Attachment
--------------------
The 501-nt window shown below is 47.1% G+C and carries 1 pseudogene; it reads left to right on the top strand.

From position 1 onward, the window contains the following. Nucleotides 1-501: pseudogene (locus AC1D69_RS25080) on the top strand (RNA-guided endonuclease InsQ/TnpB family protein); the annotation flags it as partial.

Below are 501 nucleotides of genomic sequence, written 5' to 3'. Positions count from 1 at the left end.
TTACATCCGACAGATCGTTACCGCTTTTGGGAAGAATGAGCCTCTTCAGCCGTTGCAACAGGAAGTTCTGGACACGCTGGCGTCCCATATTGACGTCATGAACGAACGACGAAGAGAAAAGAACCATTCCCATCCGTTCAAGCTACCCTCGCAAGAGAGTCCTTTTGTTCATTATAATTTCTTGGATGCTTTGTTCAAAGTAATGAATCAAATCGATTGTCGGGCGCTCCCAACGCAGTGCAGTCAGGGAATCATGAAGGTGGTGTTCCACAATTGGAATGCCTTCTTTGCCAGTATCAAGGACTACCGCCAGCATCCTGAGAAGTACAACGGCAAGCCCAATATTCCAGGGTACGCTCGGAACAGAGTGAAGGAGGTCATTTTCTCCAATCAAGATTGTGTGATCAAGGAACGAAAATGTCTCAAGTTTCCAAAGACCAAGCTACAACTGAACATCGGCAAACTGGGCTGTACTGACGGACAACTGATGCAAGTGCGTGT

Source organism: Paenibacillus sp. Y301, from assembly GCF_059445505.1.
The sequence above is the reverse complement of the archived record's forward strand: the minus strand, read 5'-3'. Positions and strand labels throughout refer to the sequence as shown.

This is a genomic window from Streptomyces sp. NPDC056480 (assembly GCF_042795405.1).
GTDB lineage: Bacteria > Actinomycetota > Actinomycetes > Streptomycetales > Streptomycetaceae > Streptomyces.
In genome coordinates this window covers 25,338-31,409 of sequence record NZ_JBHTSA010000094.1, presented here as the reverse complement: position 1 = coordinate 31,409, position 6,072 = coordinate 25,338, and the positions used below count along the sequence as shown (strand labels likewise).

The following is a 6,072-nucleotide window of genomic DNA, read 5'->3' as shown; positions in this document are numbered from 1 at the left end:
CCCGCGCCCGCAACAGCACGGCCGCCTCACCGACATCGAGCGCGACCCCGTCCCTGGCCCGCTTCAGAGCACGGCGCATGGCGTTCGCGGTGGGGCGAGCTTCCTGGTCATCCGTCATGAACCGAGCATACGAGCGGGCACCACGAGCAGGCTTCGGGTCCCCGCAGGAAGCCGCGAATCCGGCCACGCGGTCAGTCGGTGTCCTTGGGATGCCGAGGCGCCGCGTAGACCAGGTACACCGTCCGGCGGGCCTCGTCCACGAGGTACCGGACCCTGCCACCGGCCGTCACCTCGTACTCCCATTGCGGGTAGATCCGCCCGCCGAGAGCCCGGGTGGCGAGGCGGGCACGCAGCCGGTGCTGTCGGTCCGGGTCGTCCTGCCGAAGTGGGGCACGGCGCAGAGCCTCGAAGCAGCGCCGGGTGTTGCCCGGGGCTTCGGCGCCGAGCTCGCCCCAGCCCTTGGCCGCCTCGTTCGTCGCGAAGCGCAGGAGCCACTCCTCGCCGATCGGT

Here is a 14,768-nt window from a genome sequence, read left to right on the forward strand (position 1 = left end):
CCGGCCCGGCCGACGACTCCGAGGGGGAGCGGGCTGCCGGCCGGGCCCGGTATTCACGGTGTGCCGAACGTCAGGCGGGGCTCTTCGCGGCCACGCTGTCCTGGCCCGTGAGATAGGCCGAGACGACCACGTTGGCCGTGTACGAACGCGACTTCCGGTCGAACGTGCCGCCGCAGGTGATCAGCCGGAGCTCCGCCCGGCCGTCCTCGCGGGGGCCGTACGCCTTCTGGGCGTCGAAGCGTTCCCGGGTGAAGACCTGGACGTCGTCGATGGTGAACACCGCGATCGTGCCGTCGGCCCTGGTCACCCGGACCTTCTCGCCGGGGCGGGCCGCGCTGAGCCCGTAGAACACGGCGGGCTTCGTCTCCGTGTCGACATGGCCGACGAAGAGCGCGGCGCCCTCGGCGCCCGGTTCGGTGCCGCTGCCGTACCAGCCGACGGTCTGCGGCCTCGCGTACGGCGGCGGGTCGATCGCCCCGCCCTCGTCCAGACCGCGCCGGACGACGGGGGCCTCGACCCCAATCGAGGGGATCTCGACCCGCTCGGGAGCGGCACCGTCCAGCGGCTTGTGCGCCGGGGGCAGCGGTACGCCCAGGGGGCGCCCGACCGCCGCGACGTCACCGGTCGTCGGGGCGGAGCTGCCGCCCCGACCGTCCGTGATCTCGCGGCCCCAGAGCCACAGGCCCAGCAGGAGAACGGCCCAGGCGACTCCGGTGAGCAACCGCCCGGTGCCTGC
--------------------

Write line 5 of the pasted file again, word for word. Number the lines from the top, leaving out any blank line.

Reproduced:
Source organism: Paenibacillus sp. Y301, from assembly GCF_059445505.1.